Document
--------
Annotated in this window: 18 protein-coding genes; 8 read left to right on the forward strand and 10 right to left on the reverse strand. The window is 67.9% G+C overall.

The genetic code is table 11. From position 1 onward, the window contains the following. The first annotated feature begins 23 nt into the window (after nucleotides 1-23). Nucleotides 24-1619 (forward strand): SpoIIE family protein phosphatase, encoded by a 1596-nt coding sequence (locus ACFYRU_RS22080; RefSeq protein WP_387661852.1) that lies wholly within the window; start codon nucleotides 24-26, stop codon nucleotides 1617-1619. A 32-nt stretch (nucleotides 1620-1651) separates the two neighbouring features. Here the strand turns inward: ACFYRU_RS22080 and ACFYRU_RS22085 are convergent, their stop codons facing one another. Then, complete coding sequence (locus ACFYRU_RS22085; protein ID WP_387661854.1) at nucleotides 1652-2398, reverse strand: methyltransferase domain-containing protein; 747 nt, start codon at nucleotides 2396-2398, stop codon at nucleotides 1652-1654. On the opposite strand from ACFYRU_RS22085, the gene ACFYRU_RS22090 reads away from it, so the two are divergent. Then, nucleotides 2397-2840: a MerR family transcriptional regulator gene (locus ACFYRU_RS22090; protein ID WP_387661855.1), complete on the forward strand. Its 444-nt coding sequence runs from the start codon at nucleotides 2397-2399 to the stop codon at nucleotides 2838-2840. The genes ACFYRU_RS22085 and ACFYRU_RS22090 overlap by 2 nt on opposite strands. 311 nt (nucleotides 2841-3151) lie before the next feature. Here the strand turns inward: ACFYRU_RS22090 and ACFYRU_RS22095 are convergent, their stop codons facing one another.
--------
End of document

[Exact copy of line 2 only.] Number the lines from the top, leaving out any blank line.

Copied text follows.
The genetic code is table 11. From position 1 onward, the window contains the following. The first annotated feature begins 23 nt into the window (after nucleotides 1-23). Nucleotides 24-1619 (forward strand): SpoIIE family protein phosphatase, encoded by a 1596-nt coding sequence (locus ACFYRU_RS22080; RefSeq protein WP_387661852.1) that lies wholly within the window; start codon nucleotides 24-26, stop codon nucleotides 1617-1619. A 32-nt stretch (nucleotides 1620-1651) separates the two neighbouring features. Here the strand turns inward: ACFYRU_RS22080 and ACFYRU_RS22085 are convergent, their stop codons facing one another. Then, complete coding sequence (locus ACFYRU_RS22085; protein ID WP_387661854.1) at nucleotides 1652-2398, reverse strand: methyltransferase domain-containing protein; 747 nt, start codon at nucleotides 2396-2398, stop codon at nucleotides 1652-1654. On the opposite strand from ACFYRU_RS22085, the gene ACFYRU_RS22090 reads away from it, so the two are divergent. Then, nucleotides 2397-2840: a MerR family transcriptional regulator gene (locus ACFYRU_RS22090; protein ID WP_387661855.1), complete on the forward strand. Its 444-nt coding sequence runs from the start codon at nucleotides 2397-2399 to the stop codon at nucleotides 2838-2840. The genes ACFYRU_RS22085 and ACFYRU_RS22090 overlap by 2 nt on opposite strands. 311 nt (nucleotides 2841-3151) lie before the next feature. Here the strand turns inward: ACFYRU_RS22090 and ACFYRU_RS22095 are convergent, their stop codons facing one another.